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Audit of frequency assignment certificates

This business operating procedure outlines how we audit frequency assignment certificates (FACs). Accredited persons issues these to licence holders.

Background

We accredit people to perform certain activities related to the use of the radiofrequency spectrum. The aim of the accredited persons (AP) scheme is to maximise the amount of frequency coordination activity APs do.

We are still responsible for managing the radiofrequency spectrum. This is an obligation under the Radiocommunications Act and relevant legislative instruments and policies.

Our audit program enables us to:

Recordkeeping rules for frequency assignment certificates

Accredited persons must keep adequate records of certificates they issue. This is a requirement of the Radiocommunications (Frequency Assignment Certificates) Determination 2014.

If you are an accredited person who issues a certificate, you must keep records showing:

  • the criteria you used for interference management in issuing the certificate
  • the method you used to apply the criteria
  • a rationale for using the criteria and the method

You must keep these records for 5 years. During that time, you must make these records available to us if we ask for them.

Audit program for frequency assignment certificates

When we audit FACs, we base our approach on risk:

  • new or less experienced accredited persons pose a higher risk
  • experienced accredited persons with an established record of compliance are lower risk

We audit the certificates of less experienced APs more often. We reserve the right to audit all certificates, whatever the AP’s level of experience.

How we identify certificates for audit

We use 2 methods:

  • automatic trigger. We use the experience of each AP to set an individual audit ‘level’. This triggers an automatic audit for a percentage of their certificates.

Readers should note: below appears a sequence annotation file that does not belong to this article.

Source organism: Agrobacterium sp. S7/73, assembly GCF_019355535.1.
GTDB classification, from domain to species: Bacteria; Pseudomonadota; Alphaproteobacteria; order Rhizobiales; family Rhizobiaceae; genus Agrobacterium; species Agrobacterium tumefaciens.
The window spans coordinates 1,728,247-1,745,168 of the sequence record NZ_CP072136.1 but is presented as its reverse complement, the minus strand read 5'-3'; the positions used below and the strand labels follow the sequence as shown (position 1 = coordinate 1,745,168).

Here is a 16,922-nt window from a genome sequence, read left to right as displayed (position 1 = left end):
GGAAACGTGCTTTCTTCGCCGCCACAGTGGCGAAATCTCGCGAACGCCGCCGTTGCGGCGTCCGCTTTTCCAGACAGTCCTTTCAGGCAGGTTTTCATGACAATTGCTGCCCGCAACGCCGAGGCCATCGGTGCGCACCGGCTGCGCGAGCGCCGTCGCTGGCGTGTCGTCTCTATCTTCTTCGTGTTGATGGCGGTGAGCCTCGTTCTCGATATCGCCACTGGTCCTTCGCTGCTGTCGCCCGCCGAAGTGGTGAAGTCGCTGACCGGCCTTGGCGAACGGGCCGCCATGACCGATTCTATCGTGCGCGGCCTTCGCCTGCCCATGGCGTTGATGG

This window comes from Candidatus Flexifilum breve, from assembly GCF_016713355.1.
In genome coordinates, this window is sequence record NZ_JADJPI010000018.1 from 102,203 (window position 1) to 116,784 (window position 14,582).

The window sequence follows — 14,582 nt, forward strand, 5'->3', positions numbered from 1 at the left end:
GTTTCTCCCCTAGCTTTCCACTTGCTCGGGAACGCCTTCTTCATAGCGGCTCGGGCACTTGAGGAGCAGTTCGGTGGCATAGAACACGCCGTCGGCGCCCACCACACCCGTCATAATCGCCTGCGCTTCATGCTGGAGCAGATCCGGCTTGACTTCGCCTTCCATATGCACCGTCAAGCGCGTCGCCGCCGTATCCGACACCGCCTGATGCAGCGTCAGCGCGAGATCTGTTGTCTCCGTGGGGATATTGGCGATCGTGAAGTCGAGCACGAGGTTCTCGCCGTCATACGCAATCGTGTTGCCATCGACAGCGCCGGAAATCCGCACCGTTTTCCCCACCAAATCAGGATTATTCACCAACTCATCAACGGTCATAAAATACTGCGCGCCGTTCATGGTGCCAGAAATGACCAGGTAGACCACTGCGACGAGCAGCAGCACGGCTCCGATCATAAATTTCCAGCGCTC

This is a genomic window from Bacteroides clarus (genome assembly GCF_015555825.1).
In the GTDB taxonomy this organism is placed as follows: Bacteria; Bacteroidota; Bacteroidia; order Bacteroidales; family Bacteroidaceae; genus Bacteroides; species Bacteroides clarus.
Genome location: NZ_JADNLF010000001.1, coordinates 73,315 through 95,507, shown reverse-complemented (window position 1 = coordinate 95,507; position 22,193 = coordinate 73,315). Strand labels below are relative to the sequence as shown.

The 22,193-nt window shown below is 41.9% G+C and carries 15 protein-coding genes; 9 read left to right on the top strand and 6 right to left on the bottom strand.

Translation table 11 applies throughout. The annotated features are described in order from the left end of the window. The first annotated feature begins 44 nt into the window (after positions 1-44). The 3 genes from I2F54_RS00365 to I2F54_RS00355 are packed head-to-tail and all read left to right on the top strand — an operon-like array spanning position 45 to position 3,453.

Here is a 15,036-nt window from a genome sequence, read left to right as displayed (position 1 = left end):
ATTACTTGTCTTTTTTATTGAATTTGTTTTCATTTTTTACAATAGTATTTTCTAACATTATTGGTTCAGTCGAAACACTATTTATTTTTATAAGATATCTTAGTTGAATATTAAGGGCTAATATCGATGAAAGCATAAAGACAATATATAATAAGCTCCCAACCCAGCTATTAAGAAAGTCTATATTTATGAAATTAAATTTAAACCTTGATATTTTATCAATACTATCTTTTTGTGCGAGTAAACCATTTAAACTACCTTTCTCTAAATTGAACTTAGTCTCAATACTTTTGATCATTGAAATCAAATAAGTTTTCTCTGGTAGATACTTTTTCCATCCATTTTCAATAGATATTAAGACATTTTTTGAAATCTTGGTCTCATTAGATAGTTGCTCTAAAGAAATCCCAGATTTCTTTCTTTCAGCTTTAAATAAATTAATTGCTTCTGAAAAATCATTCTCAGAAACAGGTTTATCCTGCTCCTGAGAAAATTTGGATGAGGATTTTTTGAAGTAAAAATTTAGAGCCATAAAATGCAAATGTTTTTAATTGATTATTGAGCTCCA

• targeted auditing. We target types of assignment or individual APS, sometimes in response to issues we identify during our regular audit program.

If we believe an AP has issued a certificate outside of the conditions required, we will contact you. You can resolve most issues quickly by giving us:

  • statements to clarify details in the certificate
  • more information to support the certificate

We may tell you in writing that we are not issuing an apparatus licence on the basis of the supplied certificate. This is usually because the information is not enough or we see major deficiencies. An example of a major deficiency is failing to follow the purpose of a band segment in a legislated band plan.

Withdrawal of accreditation

In some circumstances, we may consider withdrawing a person's accreditation. We follow Principle 11 of the Radiocommunications (Accreditation - Prescribed Certificates) - Principles 2014.

If we believe withdrawal of accreditation is an appropriate action, we will send you a formal notice. You will have the opportunity to show why we should not cancel your accreditation.

Review a decision to withdraw accreditation

If we cancel your accreditation, you can ask us to review our decision. This is your right under Part 5.6 of the Radiocommunications Act 1992.

The person who conducts the review is not involved in the original decision.

Complete form R051 Application for review of decision. You will need to:

  • state the reasons why we should not withdraw your accreditation
  • send the form to us within 28 days of receiving our original decision

Send the completed form to:

Executive Manager
Operations Branch
Australian Communications & Media Authority
PO Box 78
Belconnen ACT 2616

If you are still not satisfied with our decision, you can request another review by the Administrative Appeals Tribunal. This is allowed by the Administrative Appeals Tribunal Act 1975.

For further information on this procedure, email LAIS@acma.gov.au

The Business Operating Procedure Disclaimer applies to this process.

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